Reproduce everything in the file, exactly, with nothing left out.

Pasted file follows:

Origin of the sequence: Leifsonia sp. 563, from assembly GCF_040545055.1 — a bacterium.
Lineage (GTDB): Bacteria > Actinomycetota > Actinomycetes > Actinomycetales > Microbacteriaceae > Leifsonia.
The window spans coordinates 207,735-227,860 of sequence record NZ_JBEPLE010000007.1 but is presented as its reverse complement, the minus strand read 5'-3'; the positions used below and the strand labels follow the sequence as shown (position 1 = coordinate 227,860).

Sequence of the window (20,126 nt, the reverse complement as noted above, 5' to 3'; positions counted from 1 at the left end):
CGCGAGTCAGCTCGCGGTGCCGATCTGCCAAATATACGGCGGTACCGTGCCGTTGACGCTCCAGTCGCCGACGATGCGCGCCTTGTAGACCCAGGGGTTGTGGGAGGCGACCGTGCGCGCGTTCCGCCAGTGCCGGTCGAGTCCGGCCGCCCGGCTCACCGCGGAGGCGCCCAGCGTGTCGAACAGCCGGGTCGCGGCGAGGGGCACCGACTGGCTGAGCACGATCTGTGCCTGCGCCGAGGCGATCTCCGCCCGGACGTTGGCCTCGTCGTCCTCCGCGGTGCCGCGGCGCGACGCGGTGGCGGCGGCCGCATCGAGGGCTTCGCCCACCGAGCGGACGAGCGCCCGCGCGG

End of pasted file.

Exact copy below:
Origin of the sequence: Leifsonia sp. 563, from assembly GCF_040545055.1 — a bacterium.
Lineage (GTDB): Bacteria > Actinomycetota > Actinomycetes > Actinomycetales > Microbacteriaceae > Leifsonia.
The window spans coordinates 207,735-227,860 of sequence record NZ_JBEPLE010000007.1 but is presented as its reverse complement, the minus strand read 5'-3'; the positions used below and the strand labels follow the sequence as shown (position 1 = coordinate 227,860).

Sequence of the window (20,126 nt, the reverse complement as noted above, 5' to 3'; positions counted from 1 at the left end):
CGCGAGTCAGCTCGCGGTGCCGATCTGCCAAATATACGGCGGTACCGTGCCGTTGACGCTCCAGTCGCCGACGATGCGCGCCTTGTAGACCCAGGGGTTGTGGGAGGCGACCGTGCGCGCGTTCCGCCAGTGCCGGTCGAGTCCGGCCGCCCGGCTCACCGCGGAGGCGCCCAGCGTGTCGAACAGCCGGGTCGCGGCGAGGGGCACCGACTGGCTGAGCACGATCTGTGCCTGCGCCGAGGCGATCTCCGCCCGGACGTTGGCCTCGTCGTCCTCCGCGGTGCCGCGGCGCGACGCGGTGGCGGCGGCCGCATCGAGGGCTTCGCCCACCGAGCGGACGAGCGCCCGCGCGG